Pelargonium radens


Family : Geraniaceae
Common names : rasp-leaved, multifid-leaved pelargonium

Pelargonium radens flowers

This showy, scented Pelargonium will bring delight to any fragrant garden.

Pelargonium radens is an erect, closely branched shrub which is usually less than 1.5 m high. The younger braches remain herbaceous and slender but become woody at the base with age. These branches are also covered with stiff bristles which make them rough to the touch. The extremely divided leaves are triangular in shape and are 30-50 x 30-60 mm. The leaves have a pungent odour when they are bruised. The flowers are pale purple to pink with deep purple markings on the upper two flower petals. The plant flowers from August to January. The seeds are set immediately after its flowering period.

P. radens leaves

Conservation status
Pelargonium radens is very common and therefore has no conservation status.

P. radens bushDistribution and habitat
Pelargonium radens occurs in the southern and eastern Cape, near Barrydale eastwards to Engcobo. It is generally found in ravines or kloofs near streams or among shrubs on mountainsides.

Derivation of name and historical aspects
The genus Pelargonium belongs to the family Geraniaceae, a large family of 11 genera and 800 species in the subtropical and tropical world. There are 270 species of Pelargonium which occur in S, E and NE Africa, Asia, St Helena, Tristan da Cunha, Madagascar, Australia and New Zealand ; 219 species occur in southern Africa. The genus Pelargonium derives its name from the resemblance of the shape of the fruit to the beak of a stork, pelargos in Greek. The species name radens (Latin) which refers to scraping or radula (Latin) rasp or file, refers to the rasp-like leaves. Pelargonium radens was introduced into England in 1774. This is commonly known as Pelargonium radula, but Prof. H.E. Moore (1955) pointed out that this name was superfluous when published and was therefore rejected. Multifid refers to the number of deeply divided lobes on the leaf.

The seed of Pelargonium is quite interesting in that attached to the elliptically shaped seed, is a feathered, tail-like structure that is coiled in a spiral. The tail allows the seed to drill and secure itself in the soil if twisted around by the wind or affected by the movement of animals.

Uses and cultural aspects
Pelargonium radens is one of the parent plants which hybridizes with P. capitatum to form the rose-scented pelargonium hybrid. This hybrid is one of several species that are used for essential oils. The cultivar, Rose, was thought to be derived from P. graveolens but it was later discovered that it originated from the hybrid between P. capitatum and P. radens. The components which give the characteristic rose scent to geranium oil (citronellol, geranoil, linalool and nerol) occur best in trace quantities in P. radens and P. graveolens.

Growing Pelargonium radens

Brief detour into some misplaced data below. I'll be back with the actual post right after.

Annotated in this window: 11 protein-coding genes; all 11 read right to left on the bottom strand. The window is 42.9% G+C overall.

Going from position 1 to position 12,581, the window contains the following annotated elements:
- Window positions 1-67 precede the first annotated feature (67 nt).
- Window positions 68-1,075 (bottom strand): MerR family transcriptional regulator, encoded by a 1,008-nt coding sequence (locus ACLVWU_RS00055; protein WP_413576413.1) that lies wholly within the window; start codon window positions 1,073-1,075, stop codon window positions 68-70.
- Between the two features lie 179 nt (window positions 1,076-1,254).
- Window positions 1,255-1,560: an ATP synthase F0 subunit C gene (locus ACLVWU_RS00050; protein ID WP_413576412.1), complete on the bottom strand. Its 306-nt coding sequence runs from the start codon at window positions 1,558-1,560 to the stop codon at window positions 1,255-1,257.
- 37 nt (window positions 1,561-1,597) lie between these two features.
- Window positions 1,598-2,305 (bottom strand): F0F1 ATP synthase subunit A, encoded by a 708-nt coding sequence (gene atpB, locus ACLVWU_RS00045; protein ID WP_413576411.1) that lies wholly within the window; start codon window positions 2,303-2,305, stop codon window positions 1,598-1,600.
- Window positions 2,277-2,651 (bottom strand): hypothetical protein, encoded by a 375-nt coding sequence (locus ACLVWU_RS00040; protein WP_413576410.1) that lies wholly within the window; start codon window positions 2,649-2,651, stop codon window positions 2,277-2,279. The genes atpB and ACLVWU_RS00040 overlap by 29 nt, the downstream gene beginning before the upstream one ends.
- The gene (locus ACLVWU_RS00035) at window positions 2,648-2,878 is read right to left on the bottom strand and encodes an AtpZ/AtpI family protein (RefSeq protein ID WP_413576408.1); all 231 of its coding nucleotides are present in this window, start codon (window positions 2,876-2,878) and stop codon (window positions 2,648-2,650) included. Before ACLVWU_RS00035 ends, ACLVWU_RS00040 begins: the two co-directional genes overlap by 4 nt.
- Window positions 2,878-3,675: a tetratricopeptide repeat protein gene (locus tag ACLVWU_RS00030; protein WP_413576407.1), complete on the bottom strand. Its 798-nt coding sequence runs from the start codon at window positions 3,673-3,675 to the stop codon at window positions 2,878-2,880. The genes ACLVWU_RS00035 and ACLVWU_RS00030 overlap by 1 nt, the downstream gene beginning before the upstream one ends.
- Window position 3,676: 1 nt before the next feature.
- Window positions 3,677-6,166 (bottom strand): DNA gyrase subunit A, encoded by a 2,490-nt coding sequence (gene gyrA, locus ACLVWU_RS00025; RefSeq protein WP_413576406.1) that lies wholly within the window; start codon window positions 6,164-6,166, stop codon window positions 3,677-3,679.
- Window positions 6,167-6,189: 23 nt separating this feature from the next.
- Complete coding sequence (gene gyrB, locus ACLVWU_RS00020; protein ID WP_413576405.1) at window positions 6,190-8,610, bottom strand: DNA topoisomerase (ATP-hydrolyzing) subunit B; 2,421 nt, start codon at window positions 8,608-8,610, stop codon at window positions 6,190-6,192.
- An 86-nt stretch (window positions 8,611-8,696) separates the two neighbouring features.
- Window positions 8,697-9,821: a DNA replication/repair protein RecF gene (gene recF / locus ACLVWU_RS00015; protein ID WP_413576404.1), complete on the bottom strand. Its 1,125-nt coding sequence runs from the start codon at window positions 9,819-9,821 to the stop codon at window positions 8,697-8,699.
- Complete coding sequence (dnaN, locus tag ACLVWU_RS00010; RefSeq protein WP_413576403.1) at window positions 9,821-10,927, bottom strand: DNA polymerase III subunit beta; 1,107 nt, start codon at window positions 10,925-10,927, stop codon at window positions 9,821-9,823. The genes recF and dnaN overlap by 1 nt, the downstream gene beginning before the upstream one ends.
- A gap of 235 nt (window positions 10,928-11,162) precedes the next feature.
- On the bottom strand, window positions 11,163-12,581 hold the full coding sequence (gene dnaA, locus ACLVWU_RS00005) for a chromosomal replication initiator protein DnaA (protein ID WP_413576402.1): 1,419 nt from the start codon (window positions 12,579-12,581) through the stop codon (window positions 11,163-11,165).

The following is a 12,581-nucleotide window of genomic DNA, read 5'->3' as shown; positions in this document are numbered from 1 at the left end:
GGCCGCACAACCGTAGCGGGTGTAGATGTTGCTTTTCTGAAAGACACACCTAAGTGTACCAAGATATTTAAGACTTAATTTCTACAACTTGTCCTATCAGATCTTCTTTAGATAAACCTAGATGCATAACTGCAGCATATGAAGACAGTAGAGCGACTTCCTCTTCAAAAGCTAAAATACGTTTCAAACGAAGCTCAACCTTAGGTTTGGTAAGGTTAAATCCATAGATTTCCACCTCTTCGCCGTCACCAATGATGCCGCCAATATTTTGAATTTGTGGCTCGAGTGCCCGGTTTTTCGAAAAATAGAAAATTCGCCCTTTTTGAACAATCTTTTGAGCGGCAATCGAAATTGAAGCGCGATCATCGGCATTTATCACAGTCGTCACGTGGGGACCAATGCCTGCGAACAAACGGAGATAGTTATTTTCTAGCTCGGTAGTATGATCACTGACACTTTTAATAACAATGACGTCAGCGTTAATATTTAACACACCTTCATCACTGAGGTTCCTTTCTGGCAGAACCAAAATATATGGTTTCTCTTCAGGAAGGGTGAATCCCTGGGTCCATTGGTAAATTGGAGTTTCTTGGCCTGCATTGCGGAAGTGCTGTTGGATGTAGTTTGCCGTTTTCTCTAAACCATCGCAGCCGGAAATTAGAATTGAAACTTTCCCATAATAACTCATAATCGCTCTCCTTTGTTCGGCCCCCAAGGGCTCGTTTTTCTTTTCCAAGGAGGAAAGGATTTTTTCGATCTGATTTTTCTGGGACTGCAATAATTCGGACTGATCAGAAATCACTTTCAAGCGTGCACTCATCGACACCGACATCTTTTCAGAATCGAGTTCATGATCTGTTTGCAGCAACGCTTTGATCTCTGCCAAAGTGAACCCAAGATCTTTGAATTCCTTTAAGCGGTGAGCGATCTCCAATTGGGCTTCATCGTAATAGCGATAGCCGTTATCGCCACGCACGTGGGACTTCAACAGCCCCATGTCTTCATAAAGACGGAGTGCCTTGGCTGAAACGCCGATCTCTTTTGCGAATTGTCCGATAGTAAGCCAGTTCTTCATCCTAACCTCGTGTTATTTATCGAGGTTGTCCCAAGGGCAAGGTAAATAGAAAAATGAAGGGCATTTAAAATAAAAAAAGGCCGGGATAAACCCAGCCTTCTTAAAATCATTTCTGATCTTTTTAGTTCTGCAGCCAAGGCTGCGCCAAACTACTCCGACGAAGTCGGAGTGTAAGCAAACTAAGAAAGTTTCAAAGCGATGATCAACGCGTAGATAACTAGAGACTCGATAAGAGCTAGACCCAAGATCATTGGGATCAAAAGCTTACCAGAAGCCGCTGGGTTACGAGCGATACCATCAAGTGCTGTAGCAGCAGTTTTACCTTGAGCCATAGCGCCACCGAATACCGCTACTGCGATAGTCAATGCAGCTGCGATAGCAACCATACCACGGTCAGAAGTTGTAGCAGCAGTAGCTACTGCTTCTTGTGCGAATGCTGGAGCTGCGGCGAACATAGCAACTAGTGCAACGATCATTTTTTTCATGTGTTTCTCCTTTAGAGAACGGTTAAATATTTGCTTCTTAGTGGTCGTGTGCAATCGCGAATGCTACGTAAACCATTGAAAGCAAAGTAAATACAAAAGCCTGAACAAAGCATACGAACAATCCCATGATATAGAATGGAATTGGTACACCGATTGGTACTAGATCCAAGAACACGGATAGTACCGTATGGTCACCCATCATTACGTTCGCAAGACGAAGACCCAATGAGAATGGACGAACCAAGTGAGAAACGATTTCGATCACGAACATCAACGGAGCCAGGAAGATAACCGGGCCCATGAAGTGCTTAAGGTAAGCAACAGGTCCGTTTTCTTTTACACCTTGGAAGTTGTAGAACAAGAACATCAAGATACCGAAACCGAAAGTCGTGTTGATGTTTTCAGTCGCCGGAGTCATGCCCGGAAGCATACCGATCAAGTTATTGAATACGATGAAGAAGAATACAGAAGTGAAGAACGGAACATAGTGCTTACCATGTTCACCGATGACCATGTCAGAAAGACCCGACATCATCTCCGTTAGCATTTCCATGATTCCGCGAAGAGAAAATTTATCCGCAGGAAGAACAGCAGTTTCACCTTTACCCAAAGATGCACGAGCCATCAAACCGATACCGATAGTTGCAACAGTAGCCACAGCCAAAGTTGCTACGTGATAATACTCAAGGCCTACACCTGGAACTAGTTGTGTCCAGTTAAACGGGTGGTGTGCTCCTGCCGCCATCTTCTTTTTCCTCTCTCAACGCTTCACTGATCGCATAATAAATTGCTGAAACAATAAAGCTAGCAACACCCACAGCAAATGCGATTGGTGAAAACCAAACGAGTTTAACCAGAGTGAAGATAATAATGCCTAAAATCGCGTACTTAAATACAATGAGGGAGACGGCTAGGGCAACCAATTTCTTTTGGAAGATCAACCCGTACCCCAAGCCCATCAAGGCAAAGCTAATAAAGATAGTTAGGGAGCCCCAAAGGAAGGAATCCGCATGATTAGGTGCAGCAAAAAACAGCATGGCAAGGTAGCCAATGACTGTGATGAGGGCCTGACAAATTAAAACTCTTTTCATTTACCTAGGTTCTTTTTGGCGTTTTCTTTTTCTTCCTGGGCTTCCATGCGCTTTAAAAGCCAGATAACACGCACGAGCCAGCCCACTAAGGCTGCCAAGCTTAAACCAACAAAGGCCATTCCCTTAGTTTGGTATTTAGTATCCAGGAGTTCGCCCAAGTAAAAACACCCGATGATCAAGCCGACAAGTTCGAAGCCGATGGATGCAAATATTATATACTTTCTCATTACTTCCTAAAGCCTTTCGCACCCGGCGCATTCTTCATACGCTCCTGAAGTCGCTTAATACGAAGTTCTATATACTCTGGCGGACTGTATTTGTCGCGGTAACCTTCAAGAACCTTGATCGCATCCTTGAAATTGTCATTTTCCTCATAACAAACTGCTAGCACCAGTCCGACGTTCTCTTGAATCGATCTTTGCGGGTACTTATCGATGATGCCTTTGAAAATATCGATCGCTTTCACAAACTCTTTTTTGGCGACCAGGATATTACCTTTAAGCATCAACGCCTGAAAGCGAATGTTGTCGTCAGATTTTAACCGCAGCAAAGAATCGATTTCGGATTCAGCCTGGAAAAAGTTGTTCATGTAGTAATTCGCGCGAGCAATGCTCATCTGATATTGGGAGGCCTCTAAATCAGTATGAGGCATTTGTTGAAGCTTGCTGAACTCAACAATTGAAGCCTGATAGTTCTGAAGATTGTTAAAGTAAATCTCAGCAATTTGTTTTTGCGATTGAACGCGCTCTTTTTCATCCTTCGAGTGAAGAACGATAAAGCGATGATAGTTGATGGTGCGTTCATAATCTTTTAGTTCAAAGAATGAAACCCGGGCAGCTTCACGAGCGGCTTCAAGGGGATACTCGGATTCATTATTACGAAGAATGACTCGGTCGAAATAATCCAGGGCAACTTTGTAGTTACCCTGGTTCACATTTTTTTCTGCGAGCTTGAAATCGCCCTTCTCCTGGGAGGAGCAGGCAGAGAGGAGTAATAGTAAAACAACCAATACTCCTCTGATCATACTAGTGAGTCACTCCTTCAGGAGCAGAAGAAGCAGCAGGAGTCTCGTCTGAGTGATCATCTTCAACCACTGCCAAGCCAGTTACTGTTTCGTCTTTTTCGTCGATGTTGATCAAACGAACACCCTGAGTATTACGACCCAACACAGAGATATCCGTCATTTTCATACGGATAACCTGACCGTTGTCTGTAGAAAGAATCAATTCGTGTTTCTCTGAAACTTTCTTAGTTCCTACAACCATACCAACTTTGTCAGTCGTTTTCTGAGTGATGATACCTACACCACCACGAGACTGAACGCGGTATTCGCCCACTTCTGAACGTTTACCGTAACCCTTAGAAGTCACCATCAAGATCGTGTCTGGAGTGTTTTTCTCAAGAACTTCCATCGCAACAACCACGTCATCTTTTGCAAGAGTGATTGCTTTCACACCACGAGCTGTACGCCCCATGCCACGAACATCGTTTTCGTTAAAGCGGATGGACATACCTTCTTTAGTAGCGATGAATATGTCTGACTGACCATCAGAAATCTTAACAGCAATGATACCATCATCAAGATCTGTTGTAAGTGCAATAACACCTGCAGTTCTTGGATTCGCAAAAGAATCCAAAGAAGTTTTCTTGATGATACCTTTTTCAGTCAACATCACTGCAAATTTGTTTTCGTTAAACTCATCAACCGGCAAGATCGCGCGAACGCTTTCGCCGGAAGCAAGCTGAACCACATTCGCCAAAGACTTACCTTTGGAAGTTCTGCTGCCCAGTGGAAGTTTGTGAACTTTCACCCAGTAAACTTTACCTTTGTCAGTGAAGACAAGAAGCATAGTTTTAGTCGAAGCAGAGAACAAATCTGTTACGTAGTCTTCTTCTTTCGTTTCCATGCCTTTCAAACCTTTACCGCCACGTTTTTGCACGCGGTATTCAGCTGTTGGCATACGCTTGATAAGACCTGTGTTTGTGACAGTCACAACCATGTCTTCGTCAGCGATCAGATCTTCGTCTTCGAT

P. radens pot plantPelargonium radens can easily be grown from seeds and cuttings. Cuttings can be grown at any time of the year. Take semi-mature stem cuttings and apply a rooting hormone to it to stimulate the rooting process. Dip the basal ends in a rooting hormone, and insert into a prepared hole made by a dibber or a nail to avoid damaging the ends. Place the cuttings in a coldframe to root. Rooting of this species usually takes about 3 weeks. Once the cuttings have rooted, pot them in a well-drained potting soil mix. Feed the newly rooted cuttings with a liquid seaweed-based fertilizer.

Pelargoniums can also be grown from seed in late summer and early autumn. Sow the seeds in a light, well-drained potting soil. Broadcast the seeds evenly in the seed tray, covering them with a layer of clean white sand. The depth of sowing is usually one-and-a-half times the size of the seed. Water thoroughly but gently and provide light shade. Germination usually takes place within 3 weeks. Pelargoniums grown from seed are generally more vigorous than those made from cuttings; however, they take longer to flower. Remember that plants grown from seed will show some degree of variation and if a particular form or variant is required, it must be propagated vegetatively. The plant can grow easily in a garden where the soils are fairly damp and moist. It is a relatively fast-growing, showy, long-flowering but relatively short-lived (5 years) perennial that brings spring colour to any mixed border. It can be used as a bedding plant to create a dense band of colour. It also does very well in containers or pots.

References and further reading
  • Goldblatt, P. & Manning, J. 2000. Cape plants. A conspectus of the Cape flora of South Africa. Strelitzia 9. National Botanical Institute, Cape Town and Missouri Botanical Garden.
  • Van der Walt, J.J. 1977. Pelargoniums of southern Africa. Purnell, Cape Town.
  • Usher, G. 1979. A dictionary of botany. Constable, London.
  • Van Wyk, B-E. & Gericke, N. 2000. People's plants. Briza Publications, Pretoria.


If you enjoyed this webpage, please record your vote.

Excellent - I learnt a lot
Good - I learnt something new

Trevor Adams
Kirstenbosch National Botanical Garden
August 2008






To find out if SANBI has seed of this or other SA species, please email our seedroom.

To find out if SANBI has seed of this or other SA species, please email our seedroom.

This page forms part of the South African National Biodiversity Institute's plant information website